There’s a lot of costuming that goes into being a lawyer. Attorneys have differing opinions on what to wear in the courtroom; some want an extremely conservative, formal look that can’t offend anyone, while others aim toward a striking appearance that makes one the center of attention. Much effort is put into defendants’ clothing, especially in criminal trials, and most especially when the defendant is being held without bail and doesn’t have access to his or her full wardrobe. Everyone in the courtroom is on display to a greater or lesser extent, and dresses accordingly.
Since it’s Halloween, how about a Lines of Questioning variant that deals with the rare–but memorable–occasions when courtroom costuming goes wrong?
Whenever a tile is played in the line of questioning that is not adjacent to the last tile in the witness’ line of answers, flip a coin. If the coin comes up heads, the just-placed tile becomes the last tile in the line of questioning as normal. If it comes up tails, flip the just-placed tile face-down; the space it was played in is open for both types of tile, and the line of questioning does not advance. (Use the last face-up tile in the line of questioning as the last tile in that line.)
On a busy trial day it can be hard to take as much care with one’s clothing as one should. Hurrying lawyers have been known to let their ties fall into the sink, or to drop their lunch in their laps. To make matters worse, courtrooms are often old and somewhat battered, with bits and ends that can snag and tear. I remember one attorney ripping his suit jacket on a nail head protruding from the courtroom doorway moments before opening arguments.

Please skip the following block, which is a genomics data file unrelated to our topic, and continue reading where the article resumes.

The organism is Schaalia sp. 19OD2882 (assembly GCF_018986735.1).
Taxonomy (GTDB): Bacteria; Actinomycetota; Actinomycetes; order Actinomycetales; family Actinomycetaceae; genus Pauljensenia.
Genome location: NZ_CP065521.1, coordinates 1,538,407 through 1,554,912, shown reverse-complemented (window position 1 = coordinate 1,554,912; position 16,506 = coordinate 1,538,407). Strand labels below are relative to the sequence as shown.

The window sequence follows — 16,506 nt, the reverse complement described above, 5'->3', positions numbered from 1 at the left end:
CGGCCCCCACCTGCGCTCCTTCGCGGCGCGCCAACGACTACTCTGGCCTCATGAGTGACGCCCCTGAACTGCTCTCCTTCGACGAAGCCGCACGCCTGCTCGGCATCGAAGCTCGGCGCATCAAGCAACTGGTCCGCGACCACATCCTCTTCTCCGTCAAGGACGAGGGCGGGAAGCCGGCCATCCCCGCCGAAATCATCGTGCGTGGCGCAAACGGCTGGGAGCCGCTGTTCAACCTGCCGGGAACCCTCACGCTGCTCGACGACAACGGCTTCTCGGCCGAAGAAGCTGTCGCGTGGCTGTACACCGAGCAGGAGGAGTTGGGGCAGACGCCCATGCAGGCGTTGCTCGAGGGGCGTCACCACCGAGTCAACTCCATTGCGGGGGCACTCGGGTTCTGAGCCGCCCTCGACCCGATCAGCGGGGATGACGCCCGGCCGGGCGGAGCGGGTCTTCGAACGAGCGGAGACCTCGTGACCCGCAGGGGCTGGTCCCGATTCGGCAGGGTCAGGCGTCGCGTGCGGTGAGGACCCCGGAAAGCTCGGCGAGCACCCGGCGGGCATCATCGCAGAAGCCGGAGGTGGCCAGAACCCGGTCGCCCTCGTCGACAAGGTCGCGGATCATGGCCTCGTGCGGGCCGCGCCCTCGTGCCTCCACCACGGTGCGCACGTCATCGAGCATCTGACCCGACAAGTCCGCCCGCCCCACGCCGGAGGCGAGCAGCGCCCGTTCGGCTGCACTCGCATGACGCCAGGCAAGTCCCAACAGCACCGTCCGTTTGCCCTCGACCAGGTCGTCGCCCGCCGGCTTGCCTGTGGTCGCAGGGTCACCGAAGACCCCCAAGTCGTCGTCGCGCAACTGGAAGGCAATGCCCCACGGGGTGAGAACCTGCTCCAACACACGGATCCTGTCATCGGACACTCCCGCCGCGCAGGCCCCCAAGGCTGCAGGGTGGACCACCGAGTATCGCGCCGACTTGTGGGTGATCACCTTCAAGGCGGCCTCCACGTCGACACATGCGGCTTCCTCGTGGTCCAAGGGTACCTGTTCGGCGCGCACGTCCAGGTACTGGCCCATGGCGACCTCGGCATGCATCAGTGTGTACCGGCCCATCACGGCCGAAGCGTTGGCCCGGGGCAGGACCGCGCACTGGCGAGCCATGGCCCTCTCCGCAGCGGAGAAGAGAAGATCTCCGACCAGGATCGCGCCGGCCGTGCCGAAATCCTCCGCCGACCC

Not only are these situations embarrassing, they can cause a tactical problem. The jury is might well be distracted as they try to figure out what left a stain that sickly shade of green. It can be hard to keep them focused, and if the jury isn’t listening then the critical facts the lawyer is bringing out are apt to go unheard.
This variant seeks to capture that dynamic by making it harder to advance the line of questioning. As long as things are interesting and seem to be rolling along, represented by the lawyer and witness playing tiles close together, the jury stays engaged and everything is fine. If matters bog down, however, the jury’s attention wanders and the attorney starts having to go over the same points to make sure the jury heard them.
From a game design perspective, I like that this variant introduces uncertainty into whether the line of questioning will progress. Normally the question is where and how the line advances; a failure to move forward at all is a new and different problem, one that I think will change how the line of questioning is built. Is it now best to keep it in the middle, so as to avoid having the line “stall out” along the edge? Perhaps it would be better to just let the line of answers take the lead, using the line of questioning to shore up the corners as it can? It’s a fresh problem, and the novelty brings some additional interest to the decisions.
As always, I’m curious to hear your experiences with this variant. If you get a chance to try it, let me know. I’ll be testing it as well, and will get back to you with the results.